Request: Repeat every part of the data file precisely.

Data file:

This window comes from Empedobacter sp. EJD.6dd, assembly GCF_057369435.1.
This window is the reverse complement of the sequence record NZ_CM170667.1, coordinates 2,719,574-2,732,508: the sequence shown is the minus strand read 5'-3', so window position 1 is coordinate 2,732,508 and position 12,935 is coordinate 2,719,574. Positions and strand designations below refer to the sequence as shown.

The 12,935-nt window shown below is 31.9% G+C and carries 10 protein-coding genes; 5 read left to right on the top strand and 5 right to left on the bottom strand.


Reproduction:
This window comes from Empedobacter sp. EJD.6dd, assembly GCF_057369435.1.
This window is the reverse complement of the sequence record NZ_CM170667.1, coordinates 2,719,574-2,732,508: the sequence shown is the minus strand read 5'-3', so window position 1 is coordinate 2,732,508 and position 12,935 is coordinate 2,719,574. Positions and strand designations below refer to the sequence as shown.

The 12,935-nt window shown below is 31.9% G+C and carries 10 protein-coding genes; 5 read left to right on the top strand and 5 right to left on the bottom strand.